Supply chains left exposed to risk

13 December 2011

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13 December 2011 | Angeline Albert

The desire to cut costs in 2012 will result in leaner supply chains and leave companies more exposed to risk, according to forecasts by Progress Software Corporation.

The company said events such as the Thai floods and Japanese tsunami made businesses reconsider the level of risk exposure supply chains have when reliant on a small number of vendors. As a result, “organisations will attempt to avert risk by on-boarding new suppliers. However this will be a challenge as relationships and business trust are not developed overnight,” the company stated.

The company based its predictions on market trends seen among its 140,000 clients during the past 12 months.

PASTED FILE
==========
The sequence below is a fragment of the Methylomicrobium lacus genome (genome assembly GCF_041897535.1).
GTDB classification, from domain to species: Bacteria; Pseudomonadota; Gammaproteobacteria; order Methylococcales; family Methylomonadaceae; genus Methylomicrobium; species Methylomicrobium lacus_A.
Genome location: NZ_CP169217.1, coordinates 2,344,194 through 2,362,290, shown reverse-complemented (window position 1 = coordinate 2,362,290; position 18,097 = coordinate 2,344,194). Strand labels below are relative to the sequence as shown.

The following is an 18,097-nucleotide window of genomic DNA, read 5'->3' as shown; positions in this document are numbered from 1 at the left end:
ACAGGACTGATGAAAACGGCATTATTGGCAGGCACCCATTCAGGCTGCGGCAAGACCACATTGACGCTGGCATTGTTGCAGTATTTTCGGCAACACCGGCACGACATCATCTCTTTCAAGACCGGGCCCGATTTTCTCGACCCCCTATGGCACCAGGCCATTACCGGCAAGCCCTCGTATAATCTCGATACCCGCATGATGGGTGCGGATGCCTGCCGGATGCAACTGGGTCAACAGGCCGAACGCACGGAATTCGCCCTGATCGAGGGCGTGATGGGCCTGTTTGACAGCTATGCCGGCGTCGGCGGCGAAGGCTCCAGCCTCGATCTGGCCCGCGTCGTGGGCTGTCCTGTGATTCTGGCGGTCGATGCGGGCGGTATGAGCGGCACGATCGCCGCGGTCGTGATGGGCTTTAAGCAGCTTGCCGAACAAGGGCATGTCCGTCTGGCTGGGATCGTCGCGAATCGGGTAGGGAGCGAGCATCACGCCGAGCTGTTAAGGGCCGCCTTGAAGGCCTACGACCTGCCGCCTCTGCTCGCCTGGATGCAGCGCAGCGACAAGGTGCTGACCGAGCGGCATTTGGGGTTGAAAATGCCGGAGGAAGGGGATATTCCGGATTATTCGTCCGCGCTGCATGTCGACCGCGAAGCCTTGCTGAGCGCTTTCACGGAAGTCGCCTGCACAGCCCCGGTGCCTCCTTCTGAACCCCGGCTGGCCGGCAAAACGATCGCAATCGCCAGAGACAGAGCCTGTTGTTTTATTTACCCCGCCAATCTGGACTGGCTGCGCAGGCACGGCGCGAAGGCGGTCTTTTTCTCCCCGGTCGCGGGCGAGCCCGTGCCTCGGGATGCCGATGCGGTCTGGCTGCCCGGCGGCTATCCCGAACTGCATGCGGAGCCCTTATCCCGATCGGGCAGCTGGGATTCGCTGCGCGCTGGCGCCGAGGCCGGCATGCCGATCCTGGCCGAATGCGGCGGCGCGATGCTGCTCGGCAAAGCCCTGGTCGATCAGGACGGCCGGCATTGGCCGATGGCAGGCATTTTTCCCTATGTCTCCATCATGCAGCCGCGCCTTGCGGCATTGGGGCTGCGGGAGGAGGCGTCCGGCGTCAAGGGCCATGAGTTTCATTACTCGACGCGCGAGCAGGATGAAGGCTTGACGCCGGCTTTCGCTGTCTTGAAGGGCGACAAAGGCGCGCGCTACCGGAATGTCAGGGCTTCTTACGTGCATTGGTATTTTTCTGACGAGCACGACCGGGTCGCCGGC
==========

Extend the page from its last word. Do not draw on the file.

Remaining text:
Henry Hicks, industry vice president of supply chain at Progress, said that to be successful, supply chain managers needed to gain up-to-date visibility, understand the impact of events and react quickly. “Organisations that are able to quickly recognise changes in the supply chain and quickly implement a plan of action to circumvent the issue will be the real winners,” he said.

The company also forecast greater reliance on logistics firms for services such as warehousing. Companies will also make better use of information they gain from suppliers, such as inventory volumes, to improve supply chain planning.

The CFO is also expected to become more interested in supply chain activity because of the uncertain economic climate, as was anticipated last month.


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